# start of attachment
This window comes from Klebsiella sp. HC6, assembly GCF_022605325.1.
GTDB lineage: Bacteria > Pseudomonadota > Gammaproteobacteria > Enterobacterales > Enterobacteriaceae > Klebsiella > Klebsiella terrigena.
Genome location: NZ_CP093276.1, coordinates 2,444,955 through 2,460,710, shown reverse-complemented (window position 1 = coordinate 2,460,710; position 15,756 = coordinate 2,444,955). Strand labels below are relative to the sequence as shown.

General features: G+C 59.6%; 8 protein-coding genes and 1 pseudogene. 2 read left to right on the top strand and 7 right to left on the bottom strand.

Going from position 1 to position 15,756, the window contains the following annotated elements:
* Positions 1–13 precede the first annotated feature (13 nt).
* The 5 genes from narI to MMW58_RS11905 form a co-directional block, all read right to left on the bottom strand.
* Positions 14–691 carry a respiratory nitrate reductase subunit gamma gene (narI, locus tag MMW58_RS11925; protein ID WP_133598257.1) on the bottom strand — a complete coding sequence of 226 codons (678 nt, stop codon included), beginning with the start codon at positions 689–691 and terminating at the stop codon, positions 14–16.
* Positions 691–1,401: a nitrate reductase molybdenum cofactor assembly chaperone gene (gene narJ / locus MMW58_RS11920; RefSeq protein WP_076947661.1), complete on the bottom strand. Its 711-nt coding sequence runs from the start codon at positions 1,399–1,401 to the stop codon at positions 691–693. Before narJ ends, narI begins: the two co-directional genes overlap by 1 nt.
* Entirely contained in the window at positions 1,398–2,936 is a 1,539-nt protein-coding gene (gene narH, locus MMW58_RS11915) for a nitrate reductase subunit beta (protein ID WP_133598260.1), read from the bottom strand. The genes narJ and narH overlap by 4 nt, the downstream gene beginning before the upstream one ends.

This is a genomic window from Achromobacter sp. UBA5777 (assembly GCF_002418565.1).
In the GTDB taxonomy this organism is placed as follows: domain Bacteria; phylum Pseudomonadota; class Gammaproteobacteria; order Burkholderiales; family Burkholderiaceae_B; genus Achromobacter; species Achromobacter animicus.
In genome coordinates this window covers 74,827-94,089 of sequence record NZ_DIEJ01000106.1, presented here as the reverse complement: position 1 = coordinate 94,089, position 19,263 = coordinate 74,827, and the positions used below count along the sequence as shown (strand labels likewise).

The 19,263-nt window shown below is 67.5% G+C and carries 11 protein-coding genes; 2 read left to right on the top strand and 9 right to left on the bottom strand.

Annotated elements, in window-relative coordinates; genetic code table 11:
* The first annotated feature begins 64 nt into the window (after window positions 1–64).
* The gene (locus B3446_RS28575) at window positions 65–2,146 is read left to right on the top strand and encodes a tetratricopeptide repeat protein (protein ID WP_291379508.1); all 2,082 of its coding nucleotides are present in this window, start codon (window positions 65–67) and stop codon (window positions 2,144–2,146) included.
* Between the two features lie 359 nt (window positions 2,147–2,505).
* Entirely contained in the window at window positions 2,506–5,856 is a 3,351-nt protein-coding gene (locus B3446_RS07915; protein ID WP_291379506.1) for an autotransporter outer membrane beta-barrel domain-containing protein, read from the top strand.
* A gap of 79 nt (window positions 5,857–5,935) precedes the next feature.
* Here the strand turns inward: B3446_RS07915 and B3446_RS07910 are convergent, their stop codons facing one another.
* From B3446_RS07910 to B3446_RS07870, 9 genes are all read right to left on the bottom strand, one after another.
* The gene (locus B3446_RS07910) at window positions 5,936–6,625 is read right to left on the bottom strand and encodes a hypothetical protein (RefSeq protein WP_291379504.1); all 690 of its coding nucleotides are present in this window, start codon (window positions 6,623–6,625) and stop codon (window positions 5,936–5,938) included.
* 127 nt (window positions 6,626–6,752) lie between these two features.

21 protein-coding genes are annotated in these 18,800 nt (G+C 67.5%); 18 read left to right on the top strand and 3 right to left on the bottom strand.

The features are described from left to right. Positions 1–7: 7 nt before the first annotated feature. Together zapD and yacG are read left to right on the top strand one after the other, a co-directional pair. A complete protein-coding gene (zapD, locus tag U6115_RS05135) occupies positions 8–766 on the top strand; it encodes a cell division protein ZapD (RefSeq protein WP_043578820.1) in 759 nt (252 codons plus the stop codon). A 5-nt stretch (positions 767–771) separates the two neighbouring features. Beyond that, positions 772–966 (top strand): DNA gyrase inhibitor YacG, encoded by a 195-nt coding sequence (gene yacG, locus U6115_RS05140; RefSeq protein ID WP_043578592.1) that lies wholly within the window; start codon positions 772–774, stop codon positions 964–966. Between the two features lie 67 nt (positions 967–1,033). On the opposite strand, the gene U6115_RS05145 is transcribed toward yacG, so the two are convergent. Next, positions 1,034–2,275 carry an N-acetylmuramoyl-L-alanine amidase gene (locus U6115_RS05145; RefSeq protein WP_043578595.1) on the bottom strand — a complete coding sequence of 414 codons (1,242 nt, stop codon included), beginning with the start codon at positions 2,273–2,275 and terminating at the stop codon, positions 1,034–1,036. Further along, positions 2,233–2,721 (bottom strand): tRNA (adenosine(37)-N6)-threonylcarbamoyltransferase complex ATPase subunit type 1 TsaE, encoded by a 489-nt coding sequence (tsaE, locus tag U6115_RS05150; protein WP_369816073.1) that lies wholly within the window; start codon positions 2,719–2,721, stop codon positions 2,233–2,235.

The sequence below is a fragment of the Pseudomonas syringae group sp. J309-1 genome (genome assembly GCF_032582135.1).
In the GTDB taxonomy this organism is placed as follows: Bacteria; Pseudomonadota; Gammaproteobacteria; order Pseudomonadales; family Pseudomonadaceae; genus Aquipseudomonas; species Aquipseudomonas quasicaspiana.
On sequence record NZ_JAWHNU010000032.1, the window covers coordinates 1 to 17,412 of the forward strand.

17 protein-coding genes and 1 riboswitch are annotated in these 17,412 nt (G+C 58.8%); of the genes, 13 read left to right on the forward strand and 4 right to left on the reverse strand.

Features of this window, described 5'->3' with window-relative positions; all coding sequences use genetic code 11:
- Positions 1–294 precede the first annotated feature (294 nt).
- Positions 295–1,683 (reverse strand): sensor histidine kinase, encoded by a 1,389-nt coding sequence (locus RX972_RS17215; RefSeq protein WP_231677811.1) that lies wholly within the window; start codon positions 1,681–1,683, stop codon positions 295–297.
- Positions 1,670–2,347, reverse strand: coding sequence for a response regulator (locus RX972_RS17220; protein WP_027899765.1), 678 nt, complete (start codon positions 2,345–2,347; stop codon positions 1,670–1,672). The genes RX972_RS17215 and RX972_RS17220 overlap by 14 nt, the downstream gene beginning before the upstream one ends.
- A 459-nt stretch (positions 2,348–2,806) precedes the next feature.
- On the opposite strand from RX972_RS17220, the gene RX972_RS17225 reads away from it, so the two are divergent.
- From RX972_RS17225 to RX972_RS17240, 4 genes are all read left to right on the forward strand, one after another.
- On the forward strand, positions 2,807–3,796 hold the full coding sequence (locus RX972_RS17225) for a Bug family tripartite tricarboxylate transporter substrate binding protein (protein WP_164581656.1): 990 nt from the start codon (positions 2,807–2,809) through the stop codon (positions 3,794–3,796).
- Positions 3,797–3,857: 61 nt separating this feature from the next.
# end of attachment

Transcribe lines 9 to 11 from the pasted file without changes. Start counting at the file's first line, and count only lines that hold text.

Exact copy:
* Positions 691–1,401: a nitrate reductase molybdenum cofactor assembly chaperone gene (gene narJ / locus MMW58_RS11920; RefSeq protein WP_076947661.1), complete on the bottom strand. Its 711-nt coding sequence runs from the start codon at positions 1,399–1,401 to the stop codon at positions 691–693. Before narJ ends, narI begins: the two co-directional genes overlap by 1 nt.
* Entirely contained in the window at positions 1,398–2,936 is a 1,539-nt protein-coding gene (gene narH, locus MMW58_RS11915) for a nitrate reductase subunit beta (protein ID WP_133598260.1), read from the bottom strand. The genes narJ and narH overlap by 4 nt, the downstream gene beginning before the upstream one ends.

This is a genomic window from Achromobacter sp. UBA5777 (assembly GCF_002418565.1).